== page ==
My Man Bovanne Analysis
by Toni Cade Bambara

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Style and Technique

(Comprehensive Guide to Short Stories, Critical Edition)

Perhaps the single most interesting thing about “My Man Bovanne” is the way in which it is told. Hazel is the narrator of her own story, and Bambara creates a narrator who tells her story as if the reader were sitting on her stoop in New York, taking in every colorful word. Hazel speaks black English, in a highly colloquial, freewheeling style that might be characterized as ghetto stream of consciousness, particularly in the opening paragraphs. She also makes extensive use of metaphor and simile, as when she describes her dance with Bovanne: “chest to chest, like talking”; the way her son Task approaches her, “Like he the third grade monitor and I’m cuttin up on the line to assembly”; or the way her children manhandle her, “hustlin me into some stranger’s kitchen . . . just like the damn police.”

Hazel renders all accounts with tenacious honesty. She reveals the dialogue word for word, keeps back no vulgarity, seems always totally frank. It is precisely her honesty and her street poetry that make the reader side with her completely. Although it is possible to see the children’s point of view and even to share their embarrassment over their mother’s behavior to some extent, overall they are indicted by their own behavior, their disregard for their mother’s feelings and wishes. The reader knows only Hazel, only she is speaking directly to the reader and being honest with him. Bambara’s story would be radically different if anyone but Hazel narrated it. Hazel’s point of view makes the story by engaging the reader in the particular problems and perspectives of an individual, real human being, instead of a theory or an idea. This technique works especially well in a story about children who cannot see the individual for the masses.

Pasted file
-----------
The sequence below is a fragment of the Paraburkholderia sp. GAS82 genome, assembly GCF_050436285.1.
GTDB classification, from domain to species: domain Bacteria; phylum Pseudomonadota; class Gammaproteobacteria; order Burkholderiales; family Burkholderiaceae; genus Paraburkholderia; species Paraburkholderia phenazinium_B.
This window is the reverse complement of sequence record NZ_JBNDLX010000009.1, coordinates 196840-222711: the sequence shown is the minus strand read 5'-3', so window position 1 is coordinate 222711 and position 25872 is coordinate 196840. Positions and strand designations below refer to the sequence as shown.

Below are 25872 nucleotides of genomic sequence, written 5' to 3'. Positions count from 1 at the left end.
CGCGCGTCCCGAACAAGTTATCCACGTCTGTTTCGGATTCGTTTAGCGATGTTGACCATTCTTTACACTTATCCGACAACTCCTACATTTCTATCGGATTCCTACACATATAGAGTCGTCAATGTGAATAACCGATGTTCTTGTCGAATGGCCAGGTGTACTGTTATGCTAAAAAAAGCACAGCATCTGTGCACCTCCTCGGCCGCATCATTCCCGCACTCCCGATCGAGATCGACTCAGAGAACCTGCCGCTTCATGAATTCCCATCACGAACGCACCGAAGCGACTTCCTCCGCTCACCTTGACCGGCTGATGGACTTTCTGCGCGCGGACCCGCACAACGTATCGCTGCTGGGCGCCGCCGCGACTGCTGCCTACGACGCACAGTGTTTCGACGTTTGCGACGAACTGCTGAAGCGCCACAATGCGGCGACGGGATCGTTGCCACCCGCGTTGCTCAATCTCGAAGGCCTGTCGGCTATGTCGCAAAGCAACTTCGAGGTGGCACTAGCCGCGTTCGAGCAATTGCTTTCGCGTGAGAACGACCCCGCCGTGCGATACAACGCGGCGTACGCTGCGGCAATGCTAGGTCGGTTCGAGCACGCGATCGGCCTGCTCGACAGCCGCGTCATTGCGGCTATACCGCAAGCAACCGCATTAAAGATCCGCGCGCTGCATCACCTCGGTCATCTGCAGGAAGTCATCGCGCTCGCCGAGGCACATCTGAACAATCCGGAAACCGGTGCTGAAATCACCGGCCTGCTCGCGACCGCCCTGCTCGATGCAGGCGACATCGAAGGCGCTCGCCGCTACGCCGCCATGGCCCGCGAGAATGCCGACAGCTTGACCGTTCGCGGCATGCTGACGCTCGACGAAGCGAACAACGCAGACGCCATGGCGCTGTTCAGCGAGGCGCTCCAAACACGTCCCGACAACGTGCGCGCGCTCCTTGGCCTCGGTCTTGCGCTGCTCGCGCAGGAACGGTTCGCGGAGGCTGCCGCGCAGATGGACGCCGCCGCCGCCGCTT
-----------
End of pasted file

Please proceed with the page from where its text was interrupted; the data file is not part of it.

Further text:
(Comprehensive Guide to Short Stories, Critical Edition)

Alwes, Derek. “The Burden of Liberty: Choice in Toni Morrison’s Jazz and Toni Cade Bambara’s The Salt Eaters.” African American Review 30, no. 3 (Fall, 1996):...

(The entire section is 465 words.)